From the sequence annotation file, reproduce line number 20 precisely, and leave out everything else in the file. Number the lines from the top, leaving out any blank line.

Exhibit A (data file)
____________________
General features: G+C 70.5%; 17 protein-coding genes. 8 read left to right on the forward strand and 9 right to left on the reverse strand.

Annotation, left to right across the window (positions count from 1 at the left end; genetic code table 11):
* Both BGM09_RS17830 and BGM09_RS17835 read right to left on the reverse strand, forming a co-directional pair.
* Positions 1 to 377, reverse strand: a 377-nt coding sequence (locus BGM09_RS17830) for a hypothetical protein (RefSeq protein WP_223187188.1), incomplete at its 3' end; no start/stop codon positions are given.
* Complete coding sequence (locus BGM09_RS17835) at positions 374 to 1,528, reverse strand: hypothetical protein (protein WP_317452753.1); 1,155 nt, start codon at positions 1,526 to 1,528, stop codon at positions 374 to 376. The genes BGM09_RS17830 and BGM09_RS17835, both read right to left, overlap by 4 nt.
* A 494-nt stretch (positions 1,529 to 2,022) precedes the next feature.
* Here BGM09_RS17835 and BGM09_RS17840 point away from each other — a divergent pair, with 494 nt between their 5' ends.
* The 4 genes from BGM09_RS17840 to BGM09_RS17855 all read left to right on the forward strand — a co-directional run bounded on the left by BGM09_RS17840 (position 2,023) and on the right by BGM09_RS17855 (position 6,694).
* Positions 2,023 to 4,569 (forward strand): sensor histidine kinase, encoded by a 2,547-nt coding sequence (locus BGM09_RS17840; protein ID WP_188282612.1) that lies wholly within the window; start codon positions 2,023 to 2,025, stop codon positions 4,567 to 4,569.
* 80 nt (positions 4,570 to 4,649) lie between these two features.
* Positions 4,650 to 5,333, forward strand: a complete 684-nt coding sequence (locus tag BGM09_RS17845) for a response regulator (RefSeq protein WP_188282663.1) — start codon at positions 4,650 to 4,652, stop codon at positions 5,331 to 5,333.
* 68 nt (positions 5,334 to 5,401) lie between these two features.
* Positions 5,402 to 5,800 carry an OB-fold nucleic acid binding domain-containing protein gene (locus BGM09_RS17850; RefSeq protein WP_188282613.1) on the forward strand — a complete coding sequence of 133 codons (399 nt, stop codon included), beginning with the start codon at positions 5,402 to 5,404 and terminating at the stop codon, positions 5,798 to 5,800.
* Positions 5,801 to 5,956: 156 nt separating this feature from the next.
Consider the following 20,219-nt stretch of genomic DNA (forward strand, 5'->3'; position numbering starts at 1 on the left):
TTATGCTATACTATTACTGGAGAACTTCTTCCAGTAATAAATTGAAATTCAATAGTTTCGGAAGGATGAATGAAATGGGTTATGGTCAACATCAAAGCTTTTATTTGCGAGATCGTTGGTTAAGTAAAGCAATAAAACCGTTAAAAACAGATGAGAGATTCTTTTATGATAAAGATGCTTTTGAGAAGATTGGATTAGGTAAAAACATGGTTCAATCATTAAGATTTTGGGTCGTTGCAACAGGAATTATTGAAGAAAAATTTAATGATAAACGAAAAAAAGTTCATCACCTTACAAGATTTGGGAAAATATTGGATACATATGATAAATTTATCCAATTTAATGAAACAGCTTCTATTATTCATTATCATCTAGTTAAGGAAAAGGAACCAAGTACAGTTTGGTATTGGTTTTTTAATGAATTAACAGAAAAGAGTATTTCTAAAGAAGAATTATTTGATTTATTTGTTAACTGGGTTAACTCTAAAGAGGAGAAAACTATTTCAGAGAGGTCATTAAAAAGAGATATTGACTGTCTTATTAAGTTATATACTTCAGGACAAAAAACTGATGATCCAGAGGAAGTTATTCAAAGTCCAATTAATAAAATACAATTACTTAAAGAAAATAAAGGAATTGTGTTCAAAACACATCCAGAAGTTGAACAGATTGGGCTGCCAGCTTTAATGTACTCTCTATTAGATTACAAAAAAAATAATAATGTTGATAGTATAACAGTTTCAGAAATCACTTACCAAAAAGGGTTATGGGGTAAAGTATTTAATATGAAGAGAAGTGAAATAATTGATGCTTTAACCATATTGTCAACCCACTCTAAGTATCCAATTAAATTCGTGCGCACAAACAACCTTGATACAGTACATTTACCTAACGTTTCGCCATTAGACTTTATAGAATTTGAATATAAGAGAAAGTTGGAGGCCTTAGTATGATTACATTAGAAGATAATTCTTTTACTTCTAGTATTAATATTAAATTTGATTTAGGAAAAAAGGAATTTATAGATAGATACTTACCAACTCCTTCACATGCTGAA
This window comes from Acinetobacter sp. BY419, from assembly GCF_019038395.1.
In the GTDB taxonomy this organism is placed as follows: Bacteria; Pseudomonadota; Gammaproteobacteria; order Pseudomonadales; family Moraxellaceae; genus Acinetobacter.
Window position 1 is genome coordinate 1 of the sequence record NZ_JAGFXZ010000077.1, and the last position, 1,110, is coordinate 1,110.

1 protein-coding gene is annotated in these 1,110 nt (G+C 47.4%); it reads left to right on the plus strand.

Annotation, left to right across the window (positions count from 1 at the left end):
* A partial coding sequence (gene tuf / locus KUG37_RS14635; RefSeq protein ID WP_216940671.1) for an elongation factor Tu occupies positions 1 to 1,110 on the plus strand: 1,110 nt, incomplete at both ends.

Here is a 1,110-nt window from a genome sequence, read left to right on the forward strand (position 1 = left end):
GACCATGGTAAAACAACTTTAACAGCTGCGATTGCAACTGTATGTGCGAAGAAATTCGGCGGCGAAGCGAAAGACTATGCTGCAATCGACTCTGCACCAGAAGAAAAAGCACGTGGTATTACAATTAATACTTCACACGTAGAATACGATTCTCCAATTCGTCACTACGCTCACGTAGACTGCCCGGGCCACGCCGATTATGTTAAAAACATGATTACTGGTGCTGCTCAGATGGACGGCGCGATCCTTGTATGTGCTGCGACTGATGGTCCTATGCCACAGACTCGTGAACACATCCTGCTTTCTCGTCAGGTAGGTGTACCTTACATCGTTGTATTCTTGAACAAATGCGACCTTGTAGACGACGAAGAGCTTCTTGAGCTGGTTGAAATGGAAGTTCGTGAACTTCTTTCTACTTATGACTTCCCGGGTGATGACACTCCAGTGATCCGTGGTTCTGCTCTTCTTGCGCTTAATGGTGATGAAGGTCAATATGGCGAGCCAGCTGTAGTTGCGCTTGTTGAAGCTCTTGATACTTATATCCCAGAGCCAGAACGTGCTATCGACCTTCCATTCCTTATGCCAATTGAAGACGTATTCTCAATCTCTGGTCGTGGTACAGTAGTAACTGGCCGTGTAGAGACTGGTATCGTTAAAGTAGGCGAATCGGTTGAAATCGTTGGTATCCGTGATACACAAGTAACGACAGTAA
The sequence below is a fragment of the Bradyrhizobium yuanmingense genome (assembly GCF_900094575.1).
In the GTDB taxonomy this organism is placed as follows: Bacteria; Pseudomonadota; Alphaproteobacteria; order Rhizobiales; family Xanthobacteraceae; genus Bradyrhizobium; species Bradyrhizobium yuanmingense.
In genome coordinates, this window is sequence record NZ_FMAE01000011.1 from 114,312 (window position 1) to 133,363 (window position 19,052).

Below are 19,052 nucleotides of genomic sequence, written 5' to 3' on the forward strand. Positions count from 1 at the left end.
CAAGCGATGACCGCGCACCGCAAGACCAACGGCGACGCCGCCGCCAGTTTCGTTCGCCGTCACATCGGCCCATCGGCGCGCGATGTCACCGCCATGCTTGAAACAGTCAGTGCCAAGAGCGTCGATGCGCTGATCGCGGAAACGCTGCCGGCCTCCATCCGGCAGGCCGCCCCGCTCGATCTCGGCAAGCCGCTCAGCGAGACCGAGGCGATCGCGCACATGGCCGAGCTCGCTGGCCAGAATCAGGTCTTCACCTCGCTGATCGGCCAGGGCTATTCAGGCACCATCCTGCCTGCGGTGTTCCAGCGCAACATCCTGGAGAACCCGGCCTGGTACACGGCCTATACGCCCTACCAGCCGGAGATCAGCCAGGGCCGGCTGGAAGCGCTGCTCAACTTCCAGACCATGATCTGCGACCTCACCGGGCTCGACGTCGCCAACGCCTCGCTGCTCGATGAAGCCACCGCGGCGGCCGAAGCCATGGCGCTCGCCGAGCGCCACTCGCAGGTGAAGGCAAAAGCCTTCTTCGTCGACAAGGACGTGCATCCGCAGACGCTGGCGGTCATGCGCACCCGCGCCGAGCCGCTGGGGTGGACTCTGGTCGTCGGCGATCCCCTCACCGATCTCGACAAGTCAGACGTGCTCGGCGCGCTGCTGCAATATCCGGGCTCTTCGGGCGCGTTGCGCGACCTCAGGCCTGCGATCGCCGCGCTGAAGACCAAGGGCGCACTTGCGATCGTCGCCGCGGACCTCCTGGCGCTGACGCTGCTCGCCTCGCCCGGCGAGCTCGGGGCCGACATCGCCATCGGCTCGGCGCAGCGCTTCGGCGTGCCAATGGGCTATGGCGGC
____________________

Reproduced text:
1 protein-coding gene is annotated in these 1,110 nt (G+C 47.4%); it reads left to right on the plus strand.